2 Maria Coppola is counsel in the U.S. Federal Trade Commission’s Office of International Affairs and an adjunct professor of European competition law at George Mason’s Antonin Scalia Law School. The views represented here are her own, and do not reflect those of the Federal Trade Commission or any individual Commissioner. Renato Nazzini is professor of law at King’s College London and a partner at LMS Legal LLP, London.

3 We note, however, that some of the U.S. monopolization cases, such as Intel and Qualcomm, have been more expansive than parallel enforcement actions taken by the European Commission: Agreement Containing Consent Order, Intel Corp., No. 9341 (August 4, 2010); Federal Trade Commission v. Qualcomm Incorporated, Case No. 17-CV-00220-LHK (N.D. Cal. May 21, 2019).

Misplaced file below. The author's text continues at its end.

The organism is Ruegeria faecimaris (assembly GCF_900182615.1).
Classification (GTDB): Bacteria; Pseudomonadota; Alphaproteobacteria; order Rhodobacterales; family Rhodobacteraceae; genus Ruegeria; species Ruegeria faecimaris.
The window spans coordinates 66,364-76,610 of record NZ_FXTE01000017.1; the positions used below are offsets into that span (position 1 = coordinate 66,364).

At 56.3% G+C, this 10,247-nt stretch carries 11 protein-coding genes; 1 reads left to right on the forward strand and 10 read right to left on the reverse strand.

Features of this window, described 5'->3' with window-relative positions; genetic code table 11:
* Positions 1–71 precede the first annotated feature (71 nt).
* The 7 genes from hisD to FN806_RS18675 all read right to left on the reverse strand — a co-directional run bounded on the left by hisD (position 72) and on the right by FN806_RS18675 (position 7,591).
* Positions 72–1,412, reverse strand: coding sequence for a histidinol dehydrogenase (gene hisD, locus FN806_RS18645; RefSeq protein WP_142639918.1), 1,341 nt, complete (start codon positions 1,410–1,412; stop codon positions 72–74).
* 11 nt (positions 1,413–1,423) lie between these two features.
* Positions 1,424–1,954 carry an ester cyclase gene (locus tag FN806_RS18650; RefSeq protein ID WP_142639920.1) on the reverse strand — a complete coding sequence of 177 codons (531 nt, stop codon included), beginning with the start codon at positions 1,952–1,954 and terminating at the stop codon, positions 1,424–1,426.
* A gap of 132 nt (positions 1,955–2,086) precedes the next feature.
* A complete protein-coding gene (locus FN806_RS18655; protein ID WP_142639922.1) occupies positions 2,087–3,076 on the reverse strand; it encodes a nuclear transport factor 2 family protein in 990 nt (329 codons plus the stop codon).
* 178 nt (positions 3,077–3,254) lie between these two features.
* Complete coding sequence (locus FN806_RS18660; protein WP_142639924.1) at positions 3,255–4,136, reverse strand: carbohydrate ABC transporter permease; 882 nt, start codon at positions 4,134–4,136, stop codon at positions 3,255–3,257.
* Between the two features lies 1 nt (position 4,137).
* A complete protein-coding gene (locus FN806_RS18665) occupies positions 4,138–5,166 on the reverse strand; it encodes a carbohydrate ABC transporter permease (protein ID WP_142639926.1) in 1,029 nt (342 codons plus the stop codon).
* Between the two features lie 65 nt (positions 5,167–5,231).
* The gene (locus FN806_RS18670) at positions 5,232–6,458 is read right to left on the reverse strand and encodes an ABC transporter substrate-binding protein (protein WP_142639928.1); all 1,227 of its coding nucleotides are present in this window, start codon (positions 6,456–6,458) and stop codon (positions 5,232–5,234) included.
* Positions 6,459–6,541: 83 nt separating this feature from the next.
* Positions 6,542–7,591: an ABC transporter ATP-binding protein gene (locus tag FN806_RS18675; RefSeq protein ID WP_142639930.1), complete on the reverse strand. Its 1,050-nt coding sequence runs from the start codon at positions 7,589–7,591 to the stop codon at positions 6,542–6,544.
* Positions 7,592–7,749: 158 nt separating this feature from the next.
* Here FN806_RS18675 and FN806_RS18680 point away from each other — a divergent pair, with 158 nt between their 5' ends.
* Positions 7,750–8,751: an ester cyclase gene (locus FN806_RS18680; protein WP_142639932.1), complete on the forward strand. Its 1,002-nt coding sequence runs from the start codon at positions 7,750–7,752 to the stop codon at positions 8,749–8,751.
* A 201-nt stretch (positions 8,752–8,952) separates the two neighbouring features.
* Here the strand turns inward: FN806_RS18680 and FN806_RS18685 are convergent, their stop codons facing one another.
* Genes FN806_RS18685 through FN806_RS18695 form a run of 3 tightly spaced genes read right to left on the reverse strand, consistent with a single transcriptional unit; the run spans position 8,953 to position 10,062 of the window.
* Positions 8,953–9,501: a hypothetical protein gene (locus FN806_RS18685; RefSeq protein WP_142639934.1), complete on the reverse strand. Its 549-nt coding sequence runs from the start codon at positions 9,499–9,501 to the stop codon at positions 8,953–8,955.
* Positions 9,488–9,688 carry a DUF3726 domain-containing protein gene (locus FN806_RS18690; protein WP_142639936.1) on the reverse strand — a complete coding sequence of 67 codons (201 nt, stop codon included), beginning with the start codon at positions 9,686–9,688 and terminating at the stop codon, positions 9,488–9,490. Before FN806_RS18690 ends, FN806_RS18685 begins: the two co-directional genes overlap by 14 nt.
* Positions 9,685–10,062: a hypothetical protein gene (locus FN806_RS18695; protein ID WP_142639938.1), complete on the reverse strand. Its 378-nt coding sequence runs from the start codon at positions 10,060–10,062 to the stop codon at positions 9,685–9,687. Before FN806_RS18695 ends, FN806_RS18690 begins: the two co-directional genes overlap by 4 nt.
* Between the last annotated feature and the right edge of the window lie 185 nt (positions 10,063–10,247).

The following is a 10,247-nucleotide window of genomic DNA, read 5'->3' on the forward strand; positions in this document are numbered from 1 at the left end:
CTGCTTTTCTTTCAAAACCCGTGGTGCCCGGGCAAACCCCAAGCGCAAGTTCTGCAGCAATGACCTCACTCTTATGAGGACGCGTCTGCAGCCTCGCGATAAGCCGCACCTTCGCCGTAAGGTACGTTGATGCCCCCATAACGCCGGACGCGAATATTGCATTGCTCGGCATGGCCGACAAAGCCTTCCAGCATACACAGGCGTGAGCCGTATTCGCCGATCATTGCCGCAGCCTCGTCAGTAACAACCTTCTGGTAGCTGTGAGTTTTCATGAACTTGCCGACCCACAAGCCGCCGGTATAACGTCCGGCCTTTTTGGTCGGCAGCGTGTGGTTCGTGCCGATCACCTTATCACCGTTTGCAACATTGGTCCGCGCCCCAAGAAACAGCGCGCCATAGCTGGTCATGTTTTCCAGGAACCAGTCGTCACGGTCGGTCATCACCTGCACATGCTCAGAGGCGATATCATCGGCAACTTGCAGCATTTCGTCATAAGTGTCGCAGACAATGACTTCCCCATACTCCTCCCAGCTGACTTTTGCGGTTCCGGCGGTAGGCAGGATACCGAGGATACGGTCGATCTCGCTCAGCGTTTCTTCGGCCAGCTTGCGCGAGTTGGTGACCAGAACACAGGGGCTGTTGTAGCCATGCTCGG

4 The italicized text describing the differences is from the original Werden & Froeb article.

5 Directive 2014/104/EU of the European Parliament and of the Council of 26 November 2014 on certain rules governing actions for damages under national law for infringements of the competition law provisions of the Member States and of the European Union [2014] OJ L349/1 (“Damages Directive”), now implemented in all Member States.